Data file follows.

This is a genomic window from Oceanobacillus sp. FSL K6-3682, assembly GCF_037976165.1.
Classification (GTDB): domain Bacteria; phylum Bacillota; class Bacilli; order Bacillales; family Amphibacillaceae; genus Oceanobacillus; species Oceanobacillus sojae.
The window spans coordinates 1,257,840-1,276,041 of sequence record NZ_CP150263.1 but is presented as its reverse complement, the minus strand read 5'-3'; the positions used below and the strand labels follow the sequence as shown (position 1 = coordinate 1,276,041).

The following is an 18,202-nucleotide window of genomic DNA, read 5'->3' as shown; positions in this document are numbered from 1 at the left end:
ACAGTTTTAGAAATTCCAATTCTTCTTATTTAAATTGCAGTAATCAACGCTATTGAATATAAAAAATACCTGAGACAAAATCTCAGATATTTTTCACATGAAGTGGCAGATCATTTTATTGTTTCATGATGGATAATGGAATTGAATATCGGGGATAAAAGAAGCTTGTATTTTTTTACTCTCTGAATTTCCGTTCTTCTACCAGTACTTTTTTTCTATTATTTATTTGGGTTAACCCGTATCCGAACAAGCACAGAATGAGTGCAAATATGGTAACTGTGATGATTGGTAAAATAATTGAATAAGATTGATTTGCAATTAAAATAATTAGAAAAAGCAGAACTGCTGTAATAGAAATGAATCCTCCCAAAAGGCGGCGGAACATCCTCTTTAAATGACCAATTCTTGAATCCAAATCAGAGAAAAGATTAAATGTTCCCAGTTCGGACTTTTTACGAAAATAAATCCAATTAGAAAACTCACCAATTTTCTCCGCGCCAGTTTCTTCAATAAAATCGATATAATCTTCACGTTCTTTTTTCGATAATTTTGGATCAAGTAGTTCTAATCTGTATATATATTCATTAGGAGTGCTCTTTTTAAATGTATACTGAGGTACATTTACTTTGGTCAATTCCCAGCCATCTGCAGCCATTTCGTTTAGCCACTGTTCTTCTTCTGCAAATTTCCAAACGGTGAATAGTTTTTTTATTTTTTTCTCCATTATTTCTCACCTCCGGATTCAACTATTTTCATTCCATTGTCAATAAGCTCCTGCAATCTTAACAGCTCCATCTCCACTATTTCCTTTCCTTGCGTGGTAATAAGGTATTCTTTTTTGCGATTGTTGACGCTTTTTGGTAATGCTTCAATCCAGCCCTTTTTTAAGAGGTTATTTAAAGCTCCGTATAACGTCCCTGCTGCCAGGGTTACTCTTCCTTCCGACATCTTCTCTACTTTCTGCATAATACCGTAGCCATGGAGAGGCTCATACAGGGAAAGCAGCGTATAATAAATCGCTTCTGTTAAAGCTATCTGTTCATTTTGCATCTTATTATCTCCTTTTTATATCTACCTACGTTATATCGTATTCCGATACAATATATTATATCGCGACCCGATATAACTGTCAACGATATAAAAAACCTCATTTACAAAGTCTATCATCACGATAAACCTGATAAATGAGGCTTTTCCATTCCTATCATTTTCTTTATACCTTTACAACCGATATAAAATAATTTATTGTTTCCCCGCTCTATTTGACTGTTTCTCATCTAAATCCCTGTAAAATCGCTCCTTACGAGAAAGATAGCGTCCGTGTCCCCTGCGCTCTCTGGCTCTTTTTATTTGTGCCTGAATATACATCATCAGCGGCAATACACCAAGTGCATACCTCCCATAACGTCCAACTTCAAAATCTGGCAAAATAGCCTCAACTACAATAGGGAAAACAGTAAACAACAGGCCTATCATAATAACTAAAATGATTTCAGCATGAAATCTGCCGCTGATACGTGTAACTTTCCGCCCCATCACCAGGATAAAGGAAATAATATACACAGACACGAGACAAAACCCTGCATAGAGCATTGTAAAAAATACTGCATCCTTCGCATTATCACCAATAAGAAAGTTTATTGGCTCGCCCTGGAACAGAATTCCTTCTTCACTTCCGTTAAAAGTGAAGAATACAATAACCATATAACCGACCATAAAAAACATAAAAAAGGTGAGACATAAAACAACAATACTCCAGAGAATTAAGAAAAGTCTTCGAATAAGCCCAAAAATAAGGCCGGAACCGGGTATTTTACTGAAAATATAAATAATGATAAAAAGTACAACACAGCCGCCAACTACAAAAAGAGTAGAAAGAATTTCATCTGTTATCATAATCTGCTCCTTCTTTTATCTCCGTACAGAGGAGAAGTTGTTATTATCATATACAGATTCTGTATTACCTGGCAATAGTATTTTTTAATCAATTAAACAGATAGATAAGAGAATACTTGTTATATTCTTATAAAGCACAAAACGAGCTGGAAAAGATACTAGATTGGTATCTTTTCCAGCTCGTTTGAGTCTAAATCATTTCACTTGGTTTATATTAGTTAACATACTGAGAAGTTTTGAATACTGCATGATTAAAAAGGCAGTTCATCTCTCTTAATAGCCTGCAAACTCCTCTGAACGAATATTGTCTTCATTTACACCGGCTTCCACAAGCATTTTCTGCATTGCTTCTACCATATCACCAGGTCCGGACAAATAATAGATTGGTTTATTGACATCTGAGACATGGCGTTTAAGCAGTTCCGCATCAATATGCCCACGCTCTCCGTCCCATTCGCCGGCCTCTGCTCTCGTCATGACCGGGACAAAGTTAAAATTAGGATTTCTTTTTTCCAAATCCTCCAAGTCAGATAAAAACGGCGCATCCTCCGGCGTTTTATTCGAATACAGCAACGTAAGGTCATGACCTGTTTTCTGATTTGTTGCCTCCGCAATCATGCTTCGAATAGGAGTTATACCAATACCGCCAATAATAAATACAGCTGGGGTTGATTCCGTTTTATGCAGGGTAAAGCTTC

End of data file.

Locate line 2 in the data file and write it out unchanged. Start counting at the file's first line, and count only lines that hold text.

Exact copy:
Classification (GTDB): domain Bacteria; phylum Bacillota; class Bacilli; order Bacillales; family Amphibacillaceae; genus Oceanobacillus; species Oceanobacillus sojae.